Kathy Bowrey critically reviews the seminal work on copyright history from Martha Woodmansee and Mark Rose. To complete part one, Martha Woodmansee demonstrates through two contemporary cases, how the Romantic ideology operates in practice. Woodmansee goes on to argue that despite the discrediting of the Romantic view of the author in literary and cultural theory; copyright needs the author in the Romantic sense to rebalance rights in the interest of artistic freedom.

Part 2 focuses on various perspectives of copyright history in the UK. Discussing developments before the enactment of the first copyright act known as the Statute of Anne in 1710, Ian Gladd traces back the story of the Stationers Company. Alastair Mann and Hector Macqueen both provide an account of Scottish copyright from before 1710, through the eighteenth and nineteenth century, respectively.

Nancy Mace then focuses on music copyright in the Late Eighteenth and Early Nineteenth Century Britain and Elena Cooper turns her attention to the history of Artistic Copyright. The final two chapters in this part consider how copyright principles arose through the litigation process. Isabella Alexander looks particularly at the expansion of infringement in the Eighteenth and Nineteenth Centuries, and H. Tomás Gómez-Arostegui examines the remedies available before 1800, of injunction and a disgorgement of the defendant’s profits.

Kats from the before times
Image: Tjflex2
Part 3 utilises an international perspective. Jane Ginsburg argues that early printing privileges in the sixteenth-century built up a sense of entitlement over time, which became increasingly grounded in the act of creation. Catherine Seville examines the impact of the UK copyright law on the colonies from 1710 to 1911. Sam Ricketson surveys the sources available in the public international law of copyright and suggests areas for further study. To conclude this part, Jose Bellido investigates how El Salvador played an intriguing role in the negotiation of Internationalisation of Copyright.

Part 4 considers national perspectives from US 1672–1909 by Oren Bracha; Australia Colonies by Catherine Bond; French Literary Property Developments in the Eighteenth (and Nineteenth) Centuries Frédéric Rideau and Literary Copyright in Mid-Nineteenth Century Spain by Jose Bellido.

The Research Handbook on the History of Copyright Law provides a detailed but digestible account of the history of copyright. It also lays foundations for future research, for example the need for more interdisciplinary reflection on the nature of authorship.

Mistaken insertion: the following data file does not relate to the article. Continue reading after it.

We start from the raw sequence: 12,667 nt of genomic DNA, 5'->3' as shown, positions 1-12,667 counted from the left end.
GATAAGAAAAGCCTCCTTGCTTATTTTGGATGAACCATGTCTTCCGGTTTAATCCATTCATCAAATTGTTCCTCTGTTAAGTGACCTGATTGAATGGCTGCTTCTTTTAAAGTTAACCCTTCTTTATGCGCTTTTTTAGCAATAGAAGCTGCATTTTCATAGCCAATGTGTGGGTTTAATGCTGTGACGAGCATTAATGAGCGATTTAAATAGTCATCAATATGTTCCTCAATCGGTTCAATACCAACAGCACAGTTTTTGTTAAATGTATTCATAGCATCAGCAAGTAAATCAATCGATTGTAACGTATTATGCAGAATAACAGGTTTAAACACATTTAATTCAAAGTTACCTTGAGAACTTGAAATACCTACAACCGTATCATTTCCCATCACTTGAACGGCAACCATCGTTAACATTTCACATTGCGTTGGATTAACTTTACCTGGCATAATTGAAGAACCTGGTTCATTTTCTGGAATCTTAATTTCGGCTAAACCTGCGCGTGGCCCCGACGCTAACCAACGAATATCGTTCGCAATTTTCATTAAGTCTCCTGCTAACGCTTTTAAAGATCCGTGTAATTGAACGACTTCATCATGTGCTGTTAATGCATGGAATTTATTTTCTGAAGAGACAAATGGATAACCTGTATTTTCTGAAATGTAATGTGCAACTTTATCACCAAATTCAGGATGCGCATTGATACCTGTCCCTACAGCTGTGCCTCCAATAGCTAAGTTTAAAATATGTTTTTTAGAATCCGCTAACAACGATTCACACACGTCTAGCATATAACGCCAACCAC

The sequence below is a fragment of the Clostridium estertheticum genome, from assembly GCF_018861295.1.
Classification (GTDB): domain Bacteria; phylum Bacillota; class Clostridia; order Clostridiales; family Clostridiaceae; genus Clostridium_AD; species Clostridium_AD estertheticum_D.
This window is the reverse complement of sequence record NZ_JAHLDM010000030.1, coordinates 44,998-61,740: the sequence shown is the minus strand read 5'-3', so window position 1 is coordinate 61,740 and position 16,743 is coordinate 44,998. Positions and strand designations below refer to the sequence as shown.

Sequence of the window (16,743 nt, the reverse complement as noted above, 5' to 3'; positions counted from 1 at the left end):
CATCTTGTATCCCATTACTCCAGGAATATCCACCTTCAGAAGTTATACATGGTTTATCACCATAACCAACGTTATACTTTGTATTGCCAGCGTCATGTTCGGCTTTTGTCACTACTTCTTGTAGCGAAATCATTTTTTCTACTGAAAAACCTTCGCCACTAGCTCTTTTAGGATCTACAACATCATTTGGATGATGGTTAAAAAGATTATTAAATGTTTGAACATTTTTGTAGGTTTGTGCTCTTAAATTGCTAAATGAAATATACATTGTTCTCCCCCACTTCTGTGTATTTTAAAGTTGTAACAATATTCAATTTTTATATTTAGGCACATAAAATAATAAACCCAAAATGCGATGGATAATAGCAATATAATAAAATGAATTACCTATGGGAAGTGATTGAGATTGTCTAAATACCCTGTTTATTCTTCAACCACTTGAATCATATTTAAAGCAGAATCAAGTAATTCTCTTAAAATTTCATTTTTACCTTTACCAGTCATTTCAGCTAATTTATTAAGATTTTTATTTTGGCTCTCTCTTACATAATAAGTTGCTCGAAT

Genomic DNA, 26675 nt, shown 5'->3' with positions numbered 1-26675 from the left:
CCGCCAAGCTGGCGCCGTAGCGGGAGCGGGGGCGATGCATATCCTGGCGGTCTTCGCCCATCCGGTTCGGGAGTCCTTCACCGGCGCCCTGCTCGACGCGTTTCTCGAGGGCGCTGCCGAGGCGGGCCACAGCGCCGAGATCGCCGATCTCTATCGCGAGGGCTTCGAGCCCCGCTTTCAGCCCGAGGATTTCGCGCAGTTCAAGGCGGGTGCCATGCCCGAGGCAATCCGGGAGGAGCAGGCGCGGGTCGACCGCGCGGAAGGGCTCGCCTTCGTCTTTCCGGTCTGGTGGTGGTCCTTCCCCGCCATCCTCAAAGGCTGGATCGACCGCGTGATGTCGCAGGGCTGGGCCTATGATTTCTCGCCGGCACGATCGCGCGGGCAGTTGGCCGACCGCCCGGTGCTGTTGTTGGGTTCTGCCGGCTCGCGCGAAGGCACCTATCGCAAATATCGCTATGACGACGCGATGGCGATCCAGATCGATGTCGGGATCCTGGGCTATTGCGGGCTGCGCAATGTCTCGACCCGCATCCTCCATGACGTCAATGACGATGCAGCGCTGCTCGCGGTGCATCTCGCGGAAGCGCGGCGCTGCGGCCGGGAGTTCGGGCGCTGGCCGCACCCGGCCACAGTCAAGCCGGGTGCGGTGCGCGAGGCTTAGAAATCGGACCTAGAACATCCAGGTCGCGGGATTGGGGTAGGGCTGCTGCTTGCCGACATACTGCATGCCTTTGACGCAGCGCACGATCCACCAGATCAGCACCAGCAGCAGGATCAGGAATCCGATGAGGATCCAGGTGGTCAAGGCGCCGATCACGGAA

This Handbook will undoubtedly be a valuable resource to any academic, student or researcher investigating copyright. It would also appeal to anyone with an interest in the development of copyright doctrine in the UK, US, Australia, France, Spain and Italy in particular.

The book is beautifully dedicated to the memory of Catherine Seville (1963-2016) who authored the chapter on British colonial and imperial copyright.

Extent: 496 pp
Paperback Price: £40.00 Web: £32.00, Publication Date: 2018, ISBN: 978 1 78811 855 2
Hardback Price: £180.00 Web: £162.00, Publication Date: 2016, ISBN: 978 1 78347 239 0
Available from the Edward Elgar website here
Book Reviews: Research Handbooks on Copyright Law and History of Copyright Law Book Reviews: Research Handbooks on Copyright Law and History of Copyright Law Reviewed by Hayleigh Bosher on Sunday, March 25, 2018 Rating: 5

No comments:

All comments must be moderated by a member of the IPKat team before they appear on the blog. Comments will not be allowed if the contravene the IPKat policy that readers' comments should not be obscene or defamatory; they should not consist of ad hominem attacks on members of the blog team or other comment-posters and they should make a constructive contribution to the discussion of the post on which they purport to comment.

It is also the IPKat policy that comments should not be made completely anonymously, and users should use a consistent name or pseudonym (which should not itself be defamatory or obscene, or that of another real person), either in the "identity" field, or at the beginning of the comment. Current practice is to, however, allow a limited number of comments that contravene this policy, provided that the comment has a high degree of relevance and the comment chain does not become too difficult to follow.

Learn more here:

Powered by Blogger.